- The following discussion is an archived debate of the proposed deletion of the article below. Please do not modify it. Subsequent comments should be made on the appropriate discussion page (such as the article's talk page or in a deletion review). No further edits should be made to this page.
The result was delete. Although there is disagreement on the value of recently found sources, I see a consensus to Delete this article. Liz Read! Talk! 04:55, 22 June 2023 (UTC)
- James Koehnline (edit | talk | history | protect | delete | links | watch | logs | views) – (View log | edits since nomination)
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There are not many reliable sources that discuss James Koehnline in detail. Even the cited sources barely discuss him at all. I found some passing references and citations to his work, but that is not enough to write a full article on the man. Furthermore, quite a bit of the found content was published by obscure publishers or was self-published. Since Koehnline is still alive, we have to be particularly careful about this type of thing. ―Susmuffin Talk 14:33, 7 June 2023 (UTC)
- Note: This discussion has been included in the deletion sorting lists for the following topics: Artists, Authors, and Politics. ―Susmuffin Talk 14:33, 7 June 2023 (UTC)
- Keep I found at least one reliable source with in-depth coverage of James Koehnline: "An Infinite Bag of Tricks," Abstract: This installment looks at the work of James Koehnline, who creates art based on digital imagery. Published in: IEEE Computer Graphics and Applications ( Volume: 31, Issue: 2, March-April 2011) Page(s): 4 - 5. Also, I am finding some writing about Koehnline in Fifth Estate (periodical), along with what looks like 20+ Koehnline collages. And it looks like the book Koehnline coedited, "Gone to Croatan: Origins of North American Dropout Culture," is reviewed by at least one reliable source, and cited by several others. I'd be happy to work on adding these sources to the article and cutting anything that isn't reliably sourced. Elspea756 (talk) 15:18, 7 June 2023 (UTC)
- Note: This discussion has been included in the list of Washington-related deletion discussions. Shellwood (talk) 15:53, 7 June 2023 (UTC)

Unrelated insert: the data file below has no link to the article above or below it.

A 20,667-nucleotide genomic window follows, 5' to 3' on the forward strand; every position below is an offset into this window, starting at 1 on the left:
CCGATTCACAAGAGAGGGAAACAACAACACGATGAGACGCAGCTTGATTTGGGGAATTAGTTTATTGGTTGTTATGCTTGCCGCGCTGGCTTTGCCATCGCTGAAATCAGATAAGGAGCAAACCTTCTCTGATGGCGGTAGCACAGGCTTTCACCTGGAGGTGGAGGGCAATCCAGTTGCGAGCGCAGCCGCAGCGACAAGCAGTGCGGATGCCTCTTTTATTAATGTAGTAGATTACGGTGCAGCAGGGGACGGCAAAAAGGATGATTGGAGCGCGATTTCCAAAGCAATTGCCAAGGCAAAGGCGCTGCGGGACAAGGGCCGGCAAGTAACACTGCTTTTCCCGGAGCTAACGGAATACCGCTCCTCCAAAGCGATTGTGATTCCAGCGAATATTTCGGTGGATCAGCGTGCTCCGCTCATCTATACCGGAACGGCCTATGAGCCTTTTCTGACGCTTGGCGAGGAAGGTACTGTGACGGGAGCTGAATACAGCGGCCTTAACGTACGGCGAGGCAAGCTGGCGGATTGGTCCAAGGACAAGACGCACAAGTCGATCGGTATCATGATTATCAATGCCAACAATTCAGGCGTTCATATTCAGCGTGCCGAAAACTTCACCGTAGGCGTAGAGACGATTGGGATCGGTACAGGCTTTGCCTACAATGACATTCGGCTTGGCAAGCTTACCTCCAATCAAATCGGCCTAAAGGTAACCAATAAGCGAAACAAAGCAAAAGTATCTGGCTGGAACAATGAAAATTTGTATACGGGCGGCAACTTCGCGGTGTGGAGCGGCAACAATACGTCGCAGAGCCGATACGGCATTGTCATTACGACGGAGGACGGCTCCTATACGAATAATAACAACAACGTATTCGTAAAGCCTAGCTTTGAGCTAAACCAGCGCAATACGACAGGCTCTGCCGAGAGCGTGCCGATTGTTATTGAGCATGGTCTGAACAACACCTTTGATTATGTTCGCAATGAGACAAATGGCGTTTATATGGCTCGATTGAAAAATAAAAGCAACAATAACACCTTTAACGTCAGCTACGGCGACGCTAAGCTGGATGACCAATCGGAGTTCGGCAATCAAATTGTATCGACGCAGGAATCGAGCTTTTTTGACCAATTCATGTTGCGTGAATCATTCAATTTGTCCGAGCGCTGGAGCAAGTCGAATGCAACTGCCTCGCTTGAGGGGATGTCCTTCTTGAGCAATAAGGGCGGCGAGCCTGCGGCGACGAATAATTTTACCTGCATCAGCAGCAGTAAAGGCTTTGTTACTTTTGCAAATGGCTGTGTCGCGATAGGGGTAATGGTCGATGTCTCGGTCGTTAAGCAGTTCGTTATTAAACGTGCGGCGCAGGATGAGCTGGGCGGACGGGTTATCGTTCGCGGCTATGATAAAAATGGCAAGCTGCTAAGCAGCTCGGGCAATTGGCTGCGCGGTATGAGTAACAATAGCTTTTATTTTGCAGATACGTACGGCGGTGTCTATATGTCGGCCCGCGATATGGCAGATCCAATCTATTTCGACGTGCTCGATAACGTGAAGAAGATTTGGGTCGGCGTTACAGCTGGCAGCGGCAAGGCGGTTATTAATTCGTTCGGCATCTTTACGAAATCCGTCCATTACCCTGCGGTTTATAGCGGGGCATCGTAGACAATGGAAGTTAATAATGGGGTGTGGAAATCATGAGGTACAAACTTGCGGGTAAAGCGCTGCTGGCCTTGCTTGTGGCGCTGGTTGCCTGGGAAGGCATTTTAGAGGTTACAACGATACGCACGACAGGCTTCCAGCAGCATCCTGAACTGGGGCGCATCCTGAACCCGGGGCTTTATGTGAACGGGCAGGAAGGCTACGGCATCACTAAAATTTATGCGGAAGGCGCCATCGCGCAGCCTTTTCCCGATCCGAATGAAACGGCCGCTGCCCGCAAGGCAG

- Delete This artist does not meet WP:NARTIST. He has not been a substantial part of a significant exhibition, or won significant critical attention, or been represented within the permanent collections of any notable galleries or museums. Seems more like WP:PROMO of a working graphic artist. WomenArtistUpdates (talk) 17:19, 7 June 2023 (UTC)
- Delete In its current state, I don't see any reason for keeping. First source (Black 1994, p. 92) only mentions him in a laundry list of "mileu collagists", none of whom have their own Wikipedia articles. Second source (Miller 1999, p. 287) mentions a book he co-edited in a footnote, but the actual reference is to an essay within that book by Miller himself. External links are to Koehnline's own website, an obscure dead web page that includes a couple of his works, and an interview with Koehnline that I assume is what the rest of this article is pulling from. So the only source that goes into any substantial detail about him is a primary source and it's not even cited inline. I'd be open to changing my vote to "Keep" if Elspea756 can put together a better article with the sources they found. --Grnrchst (talk) 11:00, 8 June 2023 (UTC)
- @WomenArtistUpdates and Grnrchst: Update Just to update here as I'm going through these sources: There are at least 28 issues of the Fifth Estate (periodical) that I had thought, based on the first few I looked at, that they each might have multiple Koehnline collages in them. For example, there are two collages including the cover in Spring 1990 issue, three in the Autumn 1992 issue, four including the cover in the Spring 1991 issue, and the front and back covers in the Fall 2006 issue. At least one of the 28 issues, Vol. 42, No. 2(376) (Oct., 2007), has some writing about Koehnline's work that is longer than a brief mention, but it is still only about four paragraphs in an essay on a broader topic. However, maybe around a third of these 28 issues just have a small ad for the "Gone to Croatan" book, edited by Koehnline and containing an essay by Koehnline, available along with over a dozen other books at the Fifth Estate bookstore. The one review I mentioned is in The Whole Earth Review, 1994 (83), p.40, which I haven't been able to track down a copy of yet. The best source still looks like the two-page article "An Infinite Bag of Tricks" in IEEE Computer Graphics and Applications in 2011, but that was written in conjunction with a Koehnline collage on the cover, and has several quotes from Koehnline, so is largely based on interviews, which are maybe too much of a primary source for Grnrchst. And I'm not sure that "15+ year contributor to notable anarchist/underground publications" reaches the "substantial part of a significant exhibition" that WomenArtistUpdates is looking for. So, if these sources don't seem adequate, I'll suggest a solution might be to redirect this Koehnline article to Fifth Estate (periodical) and put a sentence or two about Koehnline into the "1980s and 1990s" section, as an artistic contributor whose work was first published there in the early 1990s. Elspea756 (talk) 15:18, 8 June 2023 (UTC)